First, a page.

As confirmed via email with the Central Park staff, the Conservatory Garden requires a $100 photo permit for a half-hour photo session. You can find more details on the Central Park website here, and get more information about the permit process from a wedding photo permit perspective in my blog post here. The Conservatory Garden is absolutely beautiful, but know that it is extremely popular during wedding season (April-June and September-October). So if you are going to schedule a family portrait here, then try for early morning to avoid the onslaught of brides. Oh, and don’t even think about trying to sneak photos here – the guards will chase you out of the garden.
In the case of Gantry Plaza and FDR, these parks have different rules from city parks because they are run by the state and national government, respectively. Note, however, that for Gantry Plaza it has been quite a while since I have seen any guards taking a look at photo permits. Likewise, I have taken photos in the FDR park and not seen any guards. If you are doing a family portrait and have a small group, you are less likely to arouse suspicion than a bride wearing a white dress. You may just be able to get by without needing a permit after all.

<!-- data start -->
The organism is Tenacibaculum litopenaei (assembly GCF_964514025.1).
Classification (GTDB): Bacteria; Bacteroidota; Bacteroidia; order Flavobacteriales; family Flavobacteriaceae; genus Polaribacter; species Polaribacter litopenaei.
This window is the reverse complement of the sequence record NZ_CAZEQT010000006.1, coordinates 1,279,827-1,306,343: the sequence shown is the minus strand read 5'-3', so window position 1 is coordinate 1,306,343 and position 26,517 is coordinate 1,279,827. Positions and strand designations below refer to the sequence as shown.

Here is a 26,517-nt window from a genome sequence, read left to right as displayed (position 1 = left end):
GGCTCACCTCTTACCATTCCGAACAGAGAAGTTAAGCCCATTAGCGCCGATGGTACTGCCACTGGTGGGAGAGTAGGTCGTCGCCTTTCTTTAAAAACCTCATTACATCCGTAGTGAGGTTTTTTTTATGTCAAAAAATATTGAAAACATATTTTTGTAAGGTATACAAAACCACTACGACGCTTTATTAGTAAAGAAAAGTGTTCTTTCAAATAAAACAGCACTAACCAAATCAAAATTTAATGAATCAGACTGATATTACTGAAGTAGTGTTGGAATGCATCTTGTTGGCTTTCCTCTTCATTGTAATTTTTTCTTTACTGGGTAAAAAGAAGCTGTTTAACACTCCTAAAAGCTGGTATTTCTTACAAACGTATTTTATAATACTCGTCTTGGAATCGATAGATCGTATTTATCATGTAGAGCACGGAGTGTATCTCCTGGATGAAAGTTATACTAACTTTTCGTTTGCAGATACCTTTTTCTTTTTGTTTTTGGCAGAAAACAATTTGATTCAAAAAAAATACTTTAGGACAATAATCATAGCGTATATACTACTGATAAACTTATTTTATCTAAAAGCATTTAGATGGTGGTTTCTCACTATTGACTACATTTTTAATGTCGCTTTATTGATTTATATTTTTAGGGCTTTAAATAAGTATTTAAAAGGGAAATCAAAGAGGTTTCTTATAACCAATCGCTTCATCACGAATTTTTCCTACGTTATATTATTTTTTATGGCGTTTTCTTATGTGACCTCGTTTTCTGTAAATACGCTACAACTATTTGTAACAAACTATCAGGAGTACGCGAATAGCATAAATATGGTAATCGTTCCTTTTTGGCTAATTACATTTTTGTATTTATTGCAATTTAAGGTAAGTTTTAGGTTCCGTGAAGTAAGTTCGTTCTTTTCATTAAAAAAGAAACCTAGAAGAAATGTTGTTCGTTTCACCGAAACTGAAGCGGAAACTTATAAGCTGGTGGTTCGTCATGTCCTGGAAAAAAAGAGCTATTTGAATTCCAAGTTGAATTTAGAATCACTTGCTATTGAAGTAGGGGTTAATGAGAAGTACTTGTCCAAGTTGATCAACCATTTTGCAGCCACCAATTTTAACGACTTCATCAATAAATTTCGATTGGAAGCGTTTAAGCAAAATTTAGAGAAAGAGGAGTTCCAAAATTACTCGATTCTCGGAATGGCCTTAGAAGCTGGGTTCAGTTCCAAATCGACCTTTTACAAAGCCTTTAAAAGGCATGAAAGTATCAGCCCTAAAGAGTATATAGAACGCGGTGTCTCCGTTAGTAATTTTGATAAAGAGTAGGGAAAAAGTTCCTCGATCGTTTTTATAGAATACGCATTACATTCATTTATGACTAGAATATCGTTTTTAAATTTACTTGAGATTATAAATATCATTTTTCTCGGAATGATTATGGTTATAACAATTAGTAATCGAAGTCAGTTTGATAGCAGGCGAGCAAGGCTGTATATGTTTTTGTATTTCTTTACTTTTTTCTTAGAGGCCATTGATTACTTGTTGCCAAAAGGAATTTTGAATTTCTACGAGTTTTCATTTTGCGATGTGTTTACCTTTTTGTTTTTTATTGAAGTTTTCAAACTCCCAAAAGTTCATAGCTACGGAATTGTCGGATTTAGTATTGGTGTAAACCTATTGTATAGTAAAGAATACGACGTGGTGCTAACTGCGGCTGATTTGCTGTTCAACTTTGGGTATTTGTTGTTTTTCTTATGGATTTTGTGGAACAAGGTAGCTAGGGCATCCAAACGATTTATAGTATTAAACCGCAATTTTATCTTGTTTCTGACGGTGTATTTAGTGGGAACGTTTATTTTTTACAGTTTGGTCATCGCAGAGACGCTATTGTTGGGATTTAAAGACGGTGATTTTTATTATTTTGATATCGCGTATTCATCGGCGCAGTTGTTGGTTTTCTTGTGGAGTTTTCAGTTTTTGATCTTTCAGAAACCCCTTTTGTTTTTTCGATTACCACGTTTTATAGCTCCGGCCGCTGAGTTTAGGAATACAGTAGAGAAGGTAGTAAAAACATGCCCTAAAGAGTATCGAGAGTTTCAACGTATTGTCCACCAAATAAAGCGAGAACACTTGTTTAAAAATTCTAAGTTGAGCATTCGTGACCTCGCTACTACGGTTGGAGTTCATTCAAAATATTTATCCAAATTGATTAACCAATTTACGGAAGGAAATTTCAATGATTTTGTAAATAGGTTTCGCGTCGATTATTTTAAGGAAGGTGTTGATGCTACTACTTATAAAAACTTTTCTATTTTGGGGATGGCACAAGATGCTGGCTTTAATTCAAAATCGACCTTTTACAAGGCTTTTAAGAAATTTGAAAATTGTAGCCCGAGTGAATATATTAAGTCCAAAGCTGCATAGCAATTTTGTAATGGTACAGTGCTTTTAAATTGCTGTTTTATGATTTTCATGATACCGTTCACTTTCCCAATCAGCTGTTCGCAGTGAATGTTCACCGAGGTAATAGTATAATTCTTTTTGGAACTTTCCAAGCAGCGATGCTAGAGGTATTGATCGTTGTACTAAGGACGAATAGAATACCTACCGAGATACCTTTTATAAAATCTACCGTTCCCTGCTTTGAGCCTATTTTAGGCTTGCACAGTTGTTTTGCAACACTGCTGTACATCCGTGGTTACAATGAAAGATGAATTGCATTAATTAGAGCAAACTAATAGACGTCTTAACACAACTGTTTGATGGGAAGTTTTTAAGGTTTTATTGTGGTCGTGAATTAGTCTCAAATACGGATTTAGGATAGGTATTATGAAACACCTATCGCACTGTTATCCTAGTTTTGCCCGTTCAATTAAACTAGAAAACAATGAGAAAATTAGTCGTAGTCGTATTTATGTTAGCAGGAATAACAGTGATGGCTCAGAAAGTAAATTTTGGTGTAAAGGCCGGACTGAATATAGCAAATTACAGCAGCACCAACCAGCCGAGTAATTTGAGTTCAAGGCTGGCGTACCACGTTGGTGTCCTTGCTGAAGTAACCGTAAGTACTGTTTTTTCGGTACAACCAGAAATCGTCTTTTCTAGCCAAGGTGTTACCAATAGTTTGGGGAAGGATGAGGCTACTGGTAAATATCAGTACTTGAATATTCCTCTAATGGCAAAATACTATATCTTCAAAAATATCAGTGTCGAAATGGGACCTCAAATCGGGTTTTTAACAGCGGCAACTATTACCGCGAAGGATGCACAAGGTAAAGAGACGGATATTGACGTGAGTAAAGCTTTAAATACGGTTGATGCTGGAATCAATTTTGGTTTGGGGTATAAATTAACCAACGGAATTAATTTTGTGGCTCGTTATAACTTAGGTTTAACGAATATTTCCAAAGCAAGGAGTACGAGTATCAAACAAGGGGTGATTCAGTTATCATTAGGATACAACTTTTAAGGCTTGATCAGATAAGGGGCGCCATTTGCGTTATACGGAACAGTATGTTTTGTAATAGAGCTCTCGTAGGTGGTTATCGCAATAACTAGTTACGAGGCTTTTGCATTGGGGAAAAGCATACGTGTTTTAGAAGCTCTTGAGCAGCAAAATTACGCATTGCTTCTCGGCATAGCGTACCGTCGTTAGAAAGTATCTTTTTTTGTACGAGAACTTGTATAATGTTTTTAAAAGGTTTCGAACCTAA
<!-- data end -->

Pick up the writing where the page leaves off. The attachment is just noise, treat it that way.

In contrast, you generally do need a photo permit with the local botanical gardens. If you want a family photo and you have a small-sized group (3-4 people total), then you likely will be able to get by without needing a photo permit. But if you are planning a family reunion photo session, I would investigate the photo permits needed. This is especially true in the case of the Brooklyn Botanic Gardens or the New York Botanical Gardens.